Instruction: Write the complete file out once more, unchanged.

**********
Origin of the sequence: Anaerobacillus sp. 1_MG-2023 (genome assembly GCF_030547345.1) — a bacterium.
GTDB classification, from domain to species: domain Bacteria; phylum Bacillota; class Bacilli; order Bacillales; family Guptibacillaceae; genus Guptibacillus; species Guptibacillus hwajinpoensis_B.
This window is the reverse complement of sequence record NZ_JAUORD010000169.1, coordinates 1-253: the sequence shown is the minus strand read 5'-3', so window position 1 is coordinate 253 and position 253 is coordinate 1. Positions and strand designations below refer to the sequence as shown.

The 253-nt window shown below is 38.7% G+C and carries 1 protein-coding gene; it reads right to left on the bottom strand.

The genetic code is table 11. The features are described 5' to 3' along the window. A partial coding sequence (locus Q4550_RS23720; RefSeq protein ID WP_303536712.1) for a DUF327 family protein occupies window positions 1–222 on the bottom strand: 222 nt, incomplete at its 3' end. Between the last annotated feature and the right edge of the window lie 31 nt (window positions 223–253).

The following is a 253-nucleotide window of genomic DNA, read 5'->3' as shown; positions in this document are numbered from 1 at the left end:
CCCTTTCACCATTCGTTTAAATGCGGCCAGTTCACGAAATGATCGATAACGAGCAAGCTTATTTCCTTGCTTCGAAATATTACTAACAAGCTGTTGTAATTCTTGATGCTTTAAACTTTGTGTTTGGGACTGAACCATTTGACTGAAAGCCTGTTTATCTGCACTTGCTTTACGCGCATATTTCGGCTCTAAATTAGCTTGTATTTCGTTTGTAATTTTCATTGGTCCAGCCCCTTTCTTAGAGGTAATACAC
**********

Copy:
Origin of the sequence: Anaerobacillus sp. 1_MG-2023 (genome assembly GCF_030547345.1) — a bacterium.
GTDB classification, from domain to species: domain Bacteria; phylum Bacillota; class Bacilli; order Bacillales; family Guptibacillaceae; genus Guptibacillus; species Guptibacillus hwajinpoensis_B.
This window is the reverse complement of sequence record NZ_JAUORD010000169.1, coordinates 1-253: the sequence shown is the minus strand read 5'-3', so window position 1 is coordinate 253 and position 253 is coordinate 1. Positions and strand designations below refer to the sequence as shown.

The 253-nt window shown below is 38.7% G+C and carries 1 protein-coding gene; it reads right to left on the bottom strand.

The genetic code is table 11. The features are described 5' to 3' along the window. A partial coding sequence (locus Q4550_RS23720; RefSeq protein ID WP_303536712.1) for a DUF327 family protein occupies window positions 1–222 on the bottom strand: 222 nt, incomplete at its 3' end. Between the last annotated feature and the right edge of the window lie 31 nt (window positions 223–253).

The following is a 253-nucleotide window of genomic DNA, read 5'->3' as shown; positions in this document are numbered from 1 at the left end:
CCCTTTCACCATTCGTTTAAATGCGGCCAGTTCACGAAATGATCGATAACGAGCAAGCTTATTTCCTTGCTTCGAAATATTACTAACAAGCTGTTGTAATTCTTGATGCTTTAAACTTTGTGTTTGGGACTGAACCATTTGACTGAAAGCCTGTTTATCTGCACTTGCTTTACGCGCATATTTCGGCTCTAAATTAGCTTGTATTTCGTTTGTAATTTTCATTGGTCCAGCCCCTTTCTTAGAGGTAATACAC